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Moonstruck (1987)

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Score: 9/10

Genre: Romantic Comedy Running Time: 1 hr. 42 min.

Release Date: December 16th, 1987 MPAA Rating: PG

Director: Norman Jewison Actors: Cher, Nicolas Cage, Olympia Dukakis, Danny Aiello, Vincent Gardenia, Julie Bovasso, Anita Gillette

L

ove can be very confusing. And it has never appeared more so than in Norman Jewison’s contemporary classic “Moonstruck.” Starring a spectacular cast, including Cher in an Oscar-winning role, Nicolas Cage, Danny Aiello, Vincent Gardenia (who received an Oscar nomination), and Olympia Dukakis (who also won an Academy Award for her part), with a hilarious and moving script by John Patrick Shanley, the film is a wildly entertaining rumination on unexpected romance, true love, and good fortune.

Loretta Castorini (Cher) was married once before, but a bus hit her husband. And she blames the deadly incident on bad luck and a failure to follow tradition. When her current boyfriend Johnny Cammareri (Danny Aiello) proposes to her, she feels that it is her final chance at happiness, even though she doesn’t really love him. When Johnny makes a trip to Sicily  (from New York) to visit his dying mother, he asks Loretta to invite his estranged brother to their upcoming wedding, scheduled for one month away. So she goes to visit brash young Ronny Cammareri (Nicolas Cage), who hasn’t seen his brother in five years, as he blames Johnny for an accident that cost him his hand and his fiancée. Despite Ronnie’s tormented, crazy, and overzealous attitude, Loretta falls madly in love with him – and must decide what exactly to do about it.

The film starts slow but is careful to concentrate on exceptional character development. By the time hearts are broken and love-struck characters are exasperatingly confused, the audience can completely understand and care about this fervent family and their disorienting relationships. “Moonstruck” essentially observes the various reasons people become unfaithful, and how true love is certain to win out – especially in a lighthearted romantic comedy setting. When the hilarious dinner table conclusion finally unfolds, everyone is thoroughly distraught, nervous, and bamboozled by the abundance of infidelities and trysts – but happiness is a counterpart of amorous destiny, and those who are meant to be together clearly won’t be separated for long.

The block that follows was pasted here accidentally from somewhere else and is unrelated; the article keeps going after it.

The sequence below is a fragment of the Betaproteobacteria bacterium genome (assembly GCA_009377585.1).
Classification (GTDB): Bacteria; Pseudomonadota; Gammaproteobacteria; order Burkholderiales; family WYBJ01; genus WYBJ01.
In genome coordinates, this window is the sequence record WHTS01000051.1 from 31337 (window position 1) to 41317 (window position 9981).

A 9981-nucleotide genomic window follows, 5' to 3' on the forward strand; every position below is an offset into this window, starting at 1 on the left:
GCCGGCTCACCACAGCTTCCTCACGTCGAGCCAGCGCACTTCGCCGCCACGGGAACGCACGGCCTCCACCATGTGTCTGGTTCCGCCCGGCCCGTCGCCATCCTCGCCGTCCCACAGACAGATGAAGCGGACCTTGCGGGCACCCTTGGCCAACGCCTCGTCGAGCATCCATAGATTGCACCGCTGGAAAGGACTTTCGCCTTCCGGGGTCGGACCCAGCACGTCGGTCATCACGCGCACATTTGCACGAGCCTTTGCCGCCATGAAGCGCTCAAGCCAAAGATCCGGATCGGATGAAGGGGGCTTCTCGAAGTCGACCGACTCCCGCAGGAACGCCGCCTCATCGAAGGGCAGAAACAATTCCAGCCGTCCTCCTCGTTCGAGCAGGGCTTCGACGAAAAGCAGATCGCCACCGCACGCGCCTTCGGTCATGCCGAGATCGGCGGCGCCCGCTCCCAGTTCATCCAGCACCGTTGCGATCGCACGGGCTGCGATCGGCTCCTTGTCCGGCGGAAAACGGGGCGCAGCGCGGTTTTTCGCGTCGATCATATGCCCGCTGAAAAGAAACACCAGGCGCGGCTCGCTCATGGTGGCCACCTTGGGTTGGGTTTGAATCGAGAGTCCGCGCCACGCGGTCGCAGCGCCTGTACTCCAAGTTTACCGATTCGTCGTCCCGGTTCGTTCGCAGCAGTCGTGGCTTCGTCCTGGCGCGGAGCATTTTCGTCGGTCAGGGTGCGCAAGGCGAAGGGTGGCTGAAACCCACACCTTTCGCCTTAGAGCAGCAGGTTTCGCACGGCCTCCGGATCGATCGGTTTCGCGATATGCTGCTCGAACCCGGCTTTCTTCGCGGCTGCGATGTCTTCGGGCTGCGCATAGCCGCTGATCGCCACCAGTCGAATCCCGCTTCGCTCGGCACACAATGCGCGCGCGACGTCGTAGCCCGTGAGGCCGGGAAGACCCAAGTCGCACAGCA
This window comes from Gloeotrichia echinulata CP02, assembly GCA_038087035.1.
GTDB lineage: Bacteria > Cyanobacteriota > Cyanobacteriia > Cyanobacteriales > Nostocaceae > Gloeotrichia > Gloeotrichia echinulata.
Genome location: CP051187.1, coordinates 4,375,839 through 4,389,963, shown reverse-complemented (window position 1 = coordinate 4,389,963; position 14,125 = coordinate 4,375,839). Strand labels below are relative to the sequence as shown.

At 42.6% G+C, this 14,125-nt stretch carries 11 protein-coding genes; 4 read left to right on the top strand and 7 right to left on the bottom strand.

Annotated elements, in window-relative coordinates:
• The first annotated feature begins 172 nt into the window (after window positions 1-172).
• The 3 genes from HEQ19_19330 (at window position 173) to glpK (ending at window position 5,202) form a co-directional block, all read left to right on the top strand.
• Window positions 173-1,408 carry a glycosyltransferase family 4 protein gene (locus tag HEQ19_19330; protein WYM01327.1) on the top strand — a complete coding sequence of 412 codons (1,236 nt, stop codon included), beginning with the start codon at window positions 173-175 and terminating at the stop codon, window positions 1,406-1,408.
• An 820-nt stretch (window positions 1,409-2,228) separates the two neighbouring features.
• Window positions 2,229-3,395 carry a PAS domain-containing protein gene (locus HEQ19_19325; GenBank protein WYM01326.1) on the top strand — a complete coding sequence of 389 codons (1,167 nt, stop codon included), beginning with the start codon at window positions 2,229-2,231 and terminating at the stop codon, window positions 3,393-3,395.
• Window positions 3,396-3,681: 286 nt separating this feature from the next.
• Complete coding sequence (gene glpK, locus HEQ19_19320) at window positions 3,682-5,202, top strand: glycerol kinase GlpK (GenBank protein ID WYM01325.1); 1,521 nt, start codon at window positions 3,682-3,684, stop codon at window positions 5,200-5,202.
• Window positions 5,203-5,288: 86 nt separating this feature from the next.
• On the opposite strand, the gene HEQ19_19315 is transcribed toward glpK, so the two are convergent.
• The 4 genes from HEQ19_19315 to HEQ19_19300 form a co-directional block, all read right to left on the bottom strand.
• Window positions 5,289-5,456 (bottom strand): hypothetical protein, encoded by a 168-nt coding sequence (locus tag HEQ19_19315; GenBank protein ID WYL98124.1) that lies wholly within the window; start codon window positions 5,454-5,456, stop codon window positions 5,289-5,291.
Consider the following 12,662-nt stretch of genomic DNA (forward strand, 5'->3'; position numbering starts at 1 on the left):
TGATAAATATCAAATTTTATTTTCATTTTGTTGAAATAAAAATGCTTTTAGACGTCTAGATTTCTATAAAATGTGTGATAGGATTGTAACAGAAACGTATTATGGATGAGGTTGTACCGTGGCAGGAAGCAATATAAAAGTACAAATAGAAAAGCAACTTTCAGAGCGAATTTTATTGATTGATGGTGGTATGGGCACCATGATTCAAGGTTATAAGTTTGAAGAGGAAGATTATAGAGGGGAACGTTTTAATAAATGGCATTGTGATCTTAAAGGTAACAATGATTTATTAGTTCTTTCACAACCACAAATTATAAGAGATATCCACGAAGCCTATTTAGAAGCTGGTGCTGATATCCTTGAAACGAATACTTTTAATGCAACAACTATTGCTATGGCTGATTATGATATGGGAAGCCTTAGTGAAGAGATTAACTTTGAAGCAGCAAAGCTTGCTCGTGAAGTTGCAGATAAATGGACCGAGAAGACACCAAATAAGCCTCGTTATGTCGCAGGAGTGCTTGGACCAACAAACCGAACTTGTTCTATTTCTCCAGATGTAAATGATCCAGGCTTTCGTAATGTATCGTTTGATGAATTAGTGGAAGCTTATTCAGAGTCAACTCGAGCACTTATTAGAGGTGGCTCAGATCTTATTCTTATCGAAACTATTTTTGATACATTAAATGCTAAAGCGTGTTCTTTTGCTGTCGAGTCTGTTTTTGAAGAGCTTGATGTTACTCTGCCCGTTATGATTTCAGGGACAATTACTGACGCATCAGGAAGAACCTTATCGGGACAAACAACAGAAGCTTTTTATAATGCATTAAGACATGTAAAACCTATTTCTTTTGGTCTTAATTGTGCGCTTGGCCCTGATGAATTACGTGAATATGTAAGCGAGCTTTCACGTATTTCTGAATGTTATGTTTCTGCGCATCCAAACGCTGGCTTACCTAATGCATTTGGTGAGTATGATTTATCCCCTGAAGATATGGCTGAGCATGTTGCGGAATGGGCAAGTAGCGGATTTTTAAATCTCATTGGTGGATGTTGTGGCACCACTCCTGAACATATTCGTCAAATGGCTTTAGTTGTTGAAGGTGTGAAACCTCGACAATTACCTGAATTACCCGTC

The cast is stellar and entirely deserving of the accolades they received (including Golden Globe and BAFTA wins, and numerous placements on the American Film Institute’s various Top 100 lists). Cher conveys believable sentimental distractedness, yet always keeps her wits about her, disclosing that the immoral decisions she routinely makes are spontaneous episodes steering her in the course of momentary satisfaction. And she even has the conscience to confess about them in church. Cage gives a matching turn as the rambunctious, untamed, and absolutely hysterical Casanova-with-a-wooden-hand. Ronny also knows the power of whimsical love pursued with assertiveness. Dukakis is the intelligent, realistic, levelheaded mother; Gardenia is the father fearful of death; and Aiello is the fragile, mother’s boy, who regularly creates and then comically solves predicaments.

What exactly is love – and does it matter? Is it a double slap in the face or kicking around an empty soda can in the middle of a rainy street? “Moonstruck” paints it out to be loud, bright, operatic, and perplexing, but it sure is fun. Capricious and never too serious, this uproarious exercise in accidental relationships, unveiled adultery, and coincidental prosperity is a grand romantic comedy that shouldn’t be missed.

– Mike Massie

 



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